Sailing spectator Scottish style

31st May 

I'm exhausted.  I'm physically and mentally shattered and yet I have hardly left my chair. Why?  My
Third night at sea
husband has been involved in the most challenging sailing and fell running race. He began on Friday at noon, did not stop and finished on the Monday afternoon.  What's it all about and why am I shattered? 

I began writing this whilst they were mid race and started by writing the post thus: 

Grab a coffee and help me stay awake, if I disappear for a moment every 30 minutes or so, do excuse as I am trying to see where his latest position is, let me explain...

But I was not able to concentrate on blog writing whilst also trying to keep track of them so here is their race in Scotland now that they have thank goodness successfully completed it.

Race briefing
Normally our boat Brimble is kept in the south of England but for the past three years she has made her way with help from us! to Arctic Norway and now is currently on her homeward journey via Scotland and Ireland.  Whilst in Scotland we thought  John thought it would be a great idea to compete in the Scottish Islands Peak Race.  Not really knowing what is was other than a bit of sailing and running, both of which he does regularly I told him to go for it.  Umm, had I realised I wonder if I would have been so keen or encouraged him as much...



Fast and furious sailing to begin
The race takes place over several days non stop and involves difficult sailing navigation and strong tides, passing by the third largest whirlpool, Corryvreckan in the world and sailing close to the Mull of Kintyre made famous by the Rod Stewart song but known to have strong currents and dangerous outfalls for boats.  On top of that the race involved climbing Ben More, the highest mountain on the inner Hebrides, the Paps of Jura and Goatfell on Arran.  All this takes place non stop and as the organisers of this race were heard to say on BBC radio Scotland,  the category called 'all rounders' generally consisted of nutters as the crew on board have to do everything both sail, run  and try and get some sleep in-between.  Other classes in the race had sailors for the sailing and runners for the running, but not my husband and team, oh no, they were one of 5 boats who chose to enter the all rounders' class.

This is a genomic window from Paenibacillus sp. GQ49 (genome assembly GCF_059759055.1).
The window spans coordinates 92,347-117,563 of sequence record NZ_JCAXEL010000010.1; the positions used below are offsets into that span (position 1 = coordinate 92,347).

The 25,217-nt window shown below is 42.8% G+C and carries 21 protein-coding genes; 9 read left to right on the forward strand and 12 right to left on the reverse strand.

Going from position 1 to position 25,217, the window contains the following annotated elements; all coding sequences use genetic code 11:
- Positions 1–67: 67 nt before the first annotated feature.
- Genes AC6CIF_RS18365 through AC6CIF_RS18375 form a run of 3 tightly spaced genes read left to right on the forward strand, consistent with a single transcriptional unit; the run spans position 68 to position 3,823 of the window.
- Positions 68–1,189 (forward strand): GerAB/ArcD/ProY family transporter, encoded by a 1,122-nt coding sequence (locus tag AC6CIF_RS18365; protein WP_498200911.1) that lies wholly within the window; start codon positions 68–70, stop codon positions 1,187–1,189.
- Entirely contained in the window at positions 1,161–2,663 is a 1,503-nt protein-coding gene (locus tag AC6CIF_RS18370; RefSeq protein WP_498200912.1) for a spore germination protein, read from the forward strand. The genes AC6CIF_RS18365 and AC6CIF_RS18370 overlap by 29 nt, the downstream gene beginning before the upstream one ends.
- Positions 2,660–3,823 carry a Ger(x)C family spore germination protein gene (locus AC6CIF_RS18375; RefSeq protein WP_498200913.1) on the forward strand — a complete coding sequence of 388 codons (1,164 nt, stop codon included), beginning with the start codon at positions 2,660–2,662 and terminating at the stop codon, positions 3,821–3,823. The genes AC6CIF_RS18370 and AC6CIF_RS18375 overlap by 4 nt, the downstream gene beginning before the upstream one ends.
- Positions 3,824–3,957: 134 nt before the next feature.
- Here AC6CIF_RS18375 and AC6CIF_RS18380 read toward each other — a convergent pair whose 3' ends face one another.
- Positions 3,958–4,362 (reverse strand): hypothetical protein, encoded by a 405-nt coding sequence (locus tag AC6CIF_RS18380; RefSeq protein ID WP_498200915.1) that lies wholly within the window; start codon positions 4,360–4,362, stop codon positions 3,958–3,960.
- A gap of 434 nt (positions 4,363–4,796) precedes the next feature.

This year the organisers insisted that all boats had trackers on them and that runner could if they so wished use the tracker whilst running also.  Not all boats decided to carry the tracker on their hill runs but after the first run and sail when Brimble, the smallest and oldest boat in the race were in a time frame of their own and so ended up running all the mountains mostly in the dark, the organisers insisted that a tracker be carried at all times.  For me as the armchair spectator it meant that I could see where Brimble and her  crew were 24 hours a day.  The yellow brick tracker as it was called was refreshed every half an hour and so consequently I refreshed the computer page so I could follow them in almost real time.  Below is a speeded up version of the yellow brick tracker.  Boats that you see are stationary are some that have had to retire for various reasons.


video


On returning home my husband began to explain how they started to climb Goatfell at about 4am, I know I responded, I was there with you refreshing the page... this is why I am shattered and the house looks like a bomb site...

Injuries in this race are not uncommon and many boats have to retire.  Of the 38 that began only 29 completed the race.  One poor chap fell on Mull in difficult wet and dark conditions and had to be helicopted to the mainland and under went surgery.  I'm surprised more were not injured.


Second race was on Mull and conditions were 'horrendous'
according to the tweets that were flying around. 

 
Visibility on Mull became like pea soup